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Assembling Publishing Publics

What is the Relationship Between Different Publishing Tools & Techniques & The Social In “Publishing Assemblages”?

May I present to you my very over-simplified diagram of the world of Publishing :

This diagram shows that within the complex world of publishing, there are subdivisions and networks that are, & continue to be created as the nature of publishing changes. These networks of social and technological interaction can be called “Publishing Assemblages”. It’s a network that centres on publishing and distributing content, the technolgies used, the expressions and forms that enable content to be published, and how publics nfluence publishing. So how are these publishing networks and relations changing?

One way of looking at these “Publishing Assemblages” is through the ‘Actor-Network Theory’  (ANT) developed by Bruno Latour and others. The following video explains ANT in plain English:

As the video explains, when studying networks, we often focus on the technological or social aspects which form the network. Arguments are that only technology accounts for any technological changes, versus social cultures determining technological changes. (Wikipedia 2011) The Actor-Network theory however suggests that all actants (elements) in a network, Social and Technologial, human or non-human, should be treated the same, as they are hard to distinguish. This is “Generalised Symmetry”.

“What seems to be Technical, is partly Social; and what seems to be Social, is partly technical” – (Delukie 2009)

Criticism comes down to “agency”, the capacity for humans to make choices and impose those choices in the world (Wikipedia 2011), being given to non-human actants. How do non-human actants have “intentions”? Also, it ignores power and pre-existing social standings.

So how does this all relate to ‘Publishing’:

Here’s a simple example of eBook Publishing network. The human actants are of course publishers, software developers, readers/buyers, writers, adverstisers, etc. Non-human actants include iPads, Kindles, the software, libraries etc. According to ANT, everything has equal agency. But is it that simple? Let’s look at publishing tools for instance. Publishers and companies such as Amazon would influence what tool or media is used for the product, e.g. iPad, Kindle, PC.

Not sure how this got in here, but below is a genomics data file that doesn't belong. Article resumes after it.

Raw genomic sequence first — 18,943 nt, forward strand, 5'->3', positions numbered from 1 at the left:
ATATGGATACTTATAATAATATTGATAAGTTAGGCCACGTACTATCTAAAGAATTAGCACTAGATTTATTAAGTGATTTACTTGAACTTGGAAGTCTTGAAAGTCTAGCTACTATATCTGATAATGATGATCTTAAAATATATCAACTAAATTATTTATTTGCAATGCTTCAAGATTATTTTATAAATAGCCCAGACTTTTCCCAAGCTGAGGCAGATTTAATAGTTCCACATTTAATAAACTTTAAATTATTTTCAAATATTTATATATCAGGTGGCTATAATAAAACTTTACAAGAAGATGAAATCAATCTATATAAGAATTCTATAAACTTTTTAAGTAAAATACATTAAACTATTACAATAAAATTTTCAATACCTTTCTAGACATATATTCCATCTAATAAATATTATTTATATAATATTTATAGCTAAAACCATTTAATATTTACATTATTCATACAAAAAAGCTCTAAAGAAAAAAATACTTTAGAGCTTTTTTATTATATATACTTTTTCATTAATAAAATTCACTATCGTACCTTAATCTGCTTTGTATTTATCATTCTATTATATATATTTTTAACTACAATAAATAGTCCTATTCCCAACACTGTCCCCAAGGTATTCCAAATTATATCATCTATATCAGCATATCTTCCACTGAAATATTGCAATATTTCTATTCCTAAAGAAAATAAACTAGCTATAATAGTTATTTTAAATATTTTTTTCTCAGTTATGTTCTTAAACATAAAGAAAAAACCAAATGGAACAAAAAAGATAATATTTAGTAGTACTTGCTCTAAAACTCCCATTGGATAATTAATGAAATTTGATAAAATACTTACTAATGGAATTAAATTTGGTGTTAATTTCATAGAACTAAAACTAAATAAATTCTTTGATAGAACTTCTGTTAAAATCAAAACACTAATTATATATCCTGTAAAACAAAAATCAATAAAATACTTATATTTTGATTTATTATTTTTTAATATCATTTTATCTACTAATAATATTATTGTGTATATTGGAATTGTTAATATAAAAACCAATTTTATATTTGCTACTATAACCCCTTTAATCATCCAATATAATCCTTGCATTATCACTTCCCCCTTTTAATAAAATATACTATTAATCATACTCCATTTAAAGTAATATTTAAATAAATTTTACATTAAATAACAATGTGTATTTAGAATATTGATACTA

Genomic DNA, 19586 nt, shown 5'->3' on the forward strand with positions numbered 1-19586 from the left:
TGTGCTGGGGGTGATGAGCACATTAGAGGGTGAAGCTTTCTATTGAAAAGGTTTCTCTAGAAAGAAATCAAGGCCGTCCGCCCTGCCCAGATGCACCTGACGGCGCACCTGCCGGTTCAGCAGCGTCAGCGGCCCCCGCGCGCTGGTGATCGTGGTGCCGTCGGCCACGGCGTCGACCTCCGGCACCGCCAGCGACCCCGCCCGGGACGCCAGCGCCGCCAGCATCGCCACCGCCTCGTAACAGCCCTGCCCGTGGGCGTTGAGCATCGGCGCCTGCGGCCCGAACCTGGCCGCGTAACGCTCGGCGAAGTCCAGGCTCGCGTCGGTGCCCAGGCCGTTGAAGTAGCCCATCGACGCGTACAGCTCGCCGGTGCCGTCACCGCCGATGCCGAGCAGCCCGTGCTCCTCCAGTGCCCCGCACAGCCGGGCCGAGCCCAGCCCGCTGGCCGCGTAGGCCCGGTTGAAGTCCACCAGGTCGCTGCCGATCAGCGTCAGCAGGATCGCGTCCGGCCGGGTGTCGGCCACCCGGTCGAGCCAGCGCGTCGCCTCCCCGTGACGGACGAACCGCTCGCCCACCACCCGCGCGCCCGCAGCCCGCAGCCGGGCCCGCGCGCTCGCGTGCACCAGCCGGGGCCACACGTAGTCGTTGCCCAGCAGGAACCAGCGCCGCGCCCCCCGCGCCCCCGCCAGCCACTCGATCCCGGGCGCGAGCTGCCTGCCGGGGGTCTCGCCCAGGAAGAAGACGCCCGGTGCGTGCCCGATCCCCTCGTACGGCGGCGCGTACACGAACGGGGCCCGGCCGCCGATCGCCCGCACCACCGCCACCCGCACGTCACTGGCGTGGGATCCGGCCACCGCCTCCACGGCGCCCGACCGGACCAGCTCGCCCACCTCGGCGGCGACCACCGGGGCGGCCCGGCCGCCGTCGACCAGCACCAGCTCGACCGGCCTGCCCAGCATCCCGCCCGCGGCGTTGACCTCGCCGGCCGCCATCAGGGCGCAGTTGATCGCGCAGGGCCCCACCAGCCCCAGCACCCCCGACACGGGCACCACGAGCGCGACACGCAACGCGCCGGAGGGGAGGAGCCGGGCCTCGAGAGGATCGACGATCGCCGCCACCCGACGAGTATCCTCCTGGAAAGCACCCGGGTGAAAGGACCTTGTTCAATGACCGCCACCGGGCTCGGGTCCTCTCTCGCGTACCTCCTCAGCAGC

The issue of publishing technology is tricky. If new-technology is made, the former becomes outdated, thus a change in the eBook network is apparent. The new technology is created as a result of social intentions.Yet, for example, if people aren’t buying Kindle’s, then publishers won’t give Amazon the authority to sell and distribute their eBook. Publishers have control. What this does then is distort the part of the network of eBook reader who read with Kindles. Thus, a change to iPad or PC only use may be the result of social influences. Pricing of eBooks may be influenced by the technology created, but there are human actants that have a stronger role in determing this.

 How an iPad or Kindle itself has intentions still puzzles me, which is why I’m not eager to accept the ANT. But all in all, when it comes down to complex publishing networks, it’s the social and technological aspects that result in the continuous creation of, and changes of publishing networks.

References

  1.  Wikipedia 2011, ‘Actor Network Theory, http://en.wikipedia.org/wiki/Actornetwork_theory , last modified 13 March 2011, accessed 19 March 2011
  2. Wikipedia 2011, A New Philosophy of Society: Assemblage Theory and Social Complexity’, http://en.wikipedia.org/A_New_Philosophy_of_Society:_Assemblage_Theory_and_Social_Complexity , last accessed 19 March 2011
  3. Delukie 2009,  Khaki Films, ‘Actor-Network Theory In Plain English’, YouTube Video, accessed 18 March 2011, http://www.youtube.com/watch?v=X2YYxS6D-mI
  4. Wikipedia 2011, ‘Agency (philosophy)’ , http://en.wikipedia.org/wiki/Agency_(philosophy), last modified 16 March 2011, last accessed 20 March 2011
  5. School Of English, Media & Performing Arts 2011,  ‘ARTS2090 Publics & Publishing In Transition  – 2011 Course Outline’ , accessed from  http://arts2090.newsouthblogs.org/,   pp.29-32
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